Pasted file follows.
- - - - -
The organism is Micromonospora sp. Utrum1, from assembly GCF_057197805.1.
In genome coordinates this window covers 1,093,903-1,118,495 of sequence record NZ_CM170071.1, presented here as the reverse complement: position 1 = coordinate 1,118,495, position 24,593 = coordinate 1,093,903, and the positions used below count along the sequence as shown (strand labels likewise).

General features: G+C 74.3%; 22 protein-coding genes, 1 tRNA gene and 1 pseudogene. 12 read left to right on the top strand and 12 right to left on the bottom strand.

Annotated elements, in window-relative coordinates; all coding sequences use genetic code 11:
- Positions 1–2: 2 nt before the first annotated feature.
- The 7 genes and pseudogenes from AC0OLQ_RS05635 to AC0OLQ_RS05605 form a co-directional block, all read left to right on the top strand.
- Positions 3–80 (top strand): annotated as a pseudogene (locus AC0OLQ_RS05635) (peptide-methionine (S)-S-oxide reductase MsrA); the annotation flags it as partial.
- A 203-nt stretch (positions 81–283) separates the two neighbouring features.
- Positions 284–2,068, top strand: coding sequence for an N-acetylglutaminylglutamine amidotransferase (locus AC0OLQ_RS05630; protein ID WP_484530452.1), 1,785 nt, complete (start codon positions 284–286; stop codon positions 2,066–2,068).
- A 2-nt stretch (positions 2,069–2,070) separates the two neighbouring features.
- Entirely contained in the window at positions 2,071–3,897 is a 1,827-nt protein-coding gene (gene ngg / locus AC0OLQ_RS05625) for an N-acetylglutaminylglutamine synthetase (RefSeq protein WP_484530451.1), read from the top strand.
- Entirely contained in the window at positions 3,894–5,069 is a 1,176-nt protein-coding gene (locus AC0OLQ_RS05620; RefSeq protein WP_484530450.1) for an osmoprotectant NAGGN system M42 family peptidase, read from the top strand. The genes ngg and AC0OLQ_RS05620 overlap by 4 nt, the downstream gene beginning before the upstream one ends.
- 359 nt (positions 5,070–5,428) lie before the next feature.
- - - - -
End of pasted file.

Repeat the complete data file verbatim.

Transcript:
The organism is Micromonospora sp. Utrum1, from assembly GCF_057197805.1.
In genome coordinates this window covers 1,093,903-1,118,495 of sequence record NZ_CM170071.1, presented here as the reverse complement: position 1 = coordinate 1,118,495, position 24,593 = coordinate 1,093,903, and the positions used below count along the sequence as shown (strand labels likewise).

General features: G+C 74.3%; 22 protein-coding genes, 1 tRNA gene and 1 pseudogene. 12 read left to right on the top strand and 12 right to left on the bottom strand.

Annotated elements, in window-relative coordinates; all coding sequences use genetic code 11:
- Positions 1–2: 2 nt before the first annotated feature.
- The 7 genes and pseudogenes from AC0OLQ_RS05635 to AC0OLQ_RS05605 form a co-directional block, all read left to right on the top strand.
- Positions 3–80 (top strand): annotated as a pseudogene (locus AC0OLQ_RS05635) (peptide-methionine (S)-S-oxide reductase MsrA); the annotation flags it as partial.
- A 203-nt stretch (positions 81–283) separates the two neighbouring features.
- Positions 284–2,068, top strand: coding sequence for an N-acetylglutaminylglutamine amidotransferase (locus AC0OLQ_RS05630; protein ID WP_484530452.1), 1,785 nt, complete (start codon positions 284–286; stop codon positions 2,066–2,068).
- A 2-nt stretch (positions 2,069–2,070) separates the two neighbouring features.
- Entirely contained in the window at positions 2,071–3,897 is a 1,827-nt protein-coding gene (gene ngg / locus AC0OLQ_RS05625) for an N-acetylglutaminylglutamine synthetase (RefSeq protein WP_484530451.1), read from the top strand.
- Entirely contained in the window at positions 3,894–5,069 is a 1,176-nt protein-coding gene (locus AC0OLQ_RS05620; RefSeq protein WP_484530450.1) for an osmoprotectant NAGGN system M42 family peptidase, read from the top strand. The genes ngg and AC0OLQ_RS05620 overlap by 4 nt, the downstream gene beginning before the upstream one ends.
- 359 nt (positions 5,070–5,428) lie before the next feature.